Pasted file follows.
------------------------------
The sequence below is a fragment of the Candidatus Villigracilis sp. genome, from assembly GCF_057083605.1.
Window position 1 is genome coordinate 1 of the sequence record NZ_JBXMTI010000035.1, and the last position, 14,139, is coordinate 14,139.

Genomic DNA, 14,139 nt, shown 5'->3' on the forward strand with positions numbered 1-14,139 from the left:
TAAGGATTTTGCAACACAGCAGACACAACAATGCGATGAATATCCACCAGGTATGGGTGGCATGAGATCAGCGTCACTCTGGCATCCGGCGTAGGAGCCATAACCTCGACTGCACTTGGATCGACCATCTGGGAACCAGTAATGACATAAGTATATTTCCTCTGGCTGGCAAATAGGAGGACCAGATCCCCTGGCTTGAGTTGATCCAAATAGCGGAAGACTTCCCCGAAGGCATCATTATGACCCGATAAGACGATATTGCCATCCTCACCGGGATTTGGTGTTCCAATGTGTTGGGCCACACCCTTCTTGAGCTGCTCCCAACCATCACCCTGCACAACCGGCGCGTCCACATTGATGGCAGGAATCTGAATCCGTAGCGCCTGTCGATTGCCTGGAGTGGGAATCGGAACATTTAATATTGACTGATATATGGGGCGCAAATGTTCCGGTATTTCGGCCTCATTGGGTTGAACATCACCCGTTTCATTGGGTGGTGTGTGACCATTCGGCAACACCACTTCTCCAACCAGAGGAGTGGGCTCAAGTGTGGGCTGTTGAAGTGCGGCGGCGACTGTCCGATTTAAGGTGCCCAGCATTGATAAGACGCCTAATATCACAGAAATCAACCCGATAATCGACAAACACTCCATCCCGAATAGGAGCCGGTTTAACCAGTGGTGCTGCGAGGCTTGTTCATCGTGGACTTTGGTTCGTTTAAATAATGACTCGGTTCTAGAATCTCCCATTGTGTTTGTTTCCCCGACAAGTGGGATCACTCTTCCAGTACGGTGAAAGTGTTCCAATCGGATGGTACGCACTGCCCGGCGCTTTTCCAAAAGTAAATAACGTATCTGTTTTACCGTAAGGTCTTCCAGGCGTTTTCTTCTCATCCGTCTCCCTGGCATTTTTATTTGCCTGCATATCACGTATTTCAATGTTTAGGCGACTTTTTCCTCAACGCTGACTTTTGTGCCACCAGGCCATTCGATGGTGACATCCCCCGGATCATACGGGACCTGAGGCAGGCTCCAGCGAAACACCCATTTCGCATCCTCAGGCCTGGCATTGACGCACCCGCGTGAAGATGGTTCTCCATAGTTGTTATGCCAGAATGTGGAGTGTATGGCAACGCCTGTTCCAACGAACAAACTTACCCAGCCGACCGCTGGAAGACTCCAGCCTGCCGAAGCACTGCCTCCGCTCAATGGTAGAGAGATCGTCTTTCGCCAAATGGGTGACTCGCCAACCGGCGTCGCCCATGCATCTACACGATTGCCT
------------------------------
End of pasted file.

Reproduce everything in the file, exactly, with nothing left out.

The sequence below is a fragment of the Candidatus Villigracilis sp. genome, from assembly GCF_057083605.1.
Window position 1 is genome coordinate 1 of the sequence record NZ_JBXMTI010000035.1, and the last position, 14,139, is coordinate 14,139.

Genomic DNA, 14,139 nt, shown 5'->3' on the forward strand with positions numbered 1-14,139 from the left:
TAAGGATTTTGCAACACAGCAGACACAACAATGCGATGAATATCCACCAGGTATGGGTGGCATGAGATCAGCGTCACTCTGGCATCCGGCGTAGGAGCCATAACCTCGACTGCACTTGGATCGACCATCTGGGAACCAGTAATGACATAAGTATATTTCCTCTGGCTGGCAAATAGGAGGACCAGATCCCCTGGCTTGAGTTGATCCAAATAGCGGAAGACTTCCCCGAAGGCATCATTATGACCCGATAAGACGATATTGCCATCCTCACCGGGATTTGGTGTTCCAATGTGTTGGGCCACACCCTTCTTGAGCTGCTCCCAACCATCACCCTGCACAACCGGCGCGTCCACATTGATGGCAGGAATCTGAATCCGTAGCGCCTGTCGATTGCCTGGAGTGGGAATCGGAACATTTAATATTGACTGATATATGGGGCGCAAATGTTCCGGTATTTCGGCCTCATTGGGTTGAACATCACCCGTTTCATTGGGTGGTGTGTGACCATTCGGCAACACCACTTCTCCAACCAGAGGAGTGGGCTCAAGTGTGGGCTGTTGAAGTGCGGCGGCGACTGTCCGATTTAAGGTGCCCAGCATTGATAAGACGCCTAATATCACAGAAATCAACCCGATAATCGACAAACACTCCATCCCGAATAGGAGCCGGTTTAACCAGTGGTGCTGCGAGGCTTGTTCATCGTGGACTTTGGTTCGTTTAAATAATGACTCGGTTCTAGAATCTCCCATTGTGTTTGTTTCCCCGACAAGTGGGATCACTCTTCCAGTACGGTGAAAGTGTTCCAATCGGATGGTACGCACTGCCCGGCGCTTTTCCAAAAGTAAATAACGTATCTGTTTTACCGTAAGGTCTTCCAGGCGTTTTCTTCTCATCCGTCTCCCTGGCATTTTTATTTGCCTGCATATCACGTATTTCAATGTTTAGGCGACTTTTTCCTCAACGCTGACTTTTGTGCCACCAGGCCATTCGATGGTGACATCCCCCGGATCATACGGGACCTGAGGCAGGCTCCAGCGAAACACCCATTTCGCATCCTCAGGCCTGGCATTGACGCACCCGCGTGAAGATGGTTCTCCATAGTTGTTATGCCAGAATGTGGAGTGTATGGCAACGCCTGTTCCAACGAACAAACTTACCCAGCCGACCGCTGGAAGACTCCAGCCTGCCGAAGCACTGCCTCCGCTCAATGGTAGAGAGATCGTCTTTCGCCAAATGGGTGACTCGCCAACCGGCGTCGCCCATGCATCTACACGATTGCCT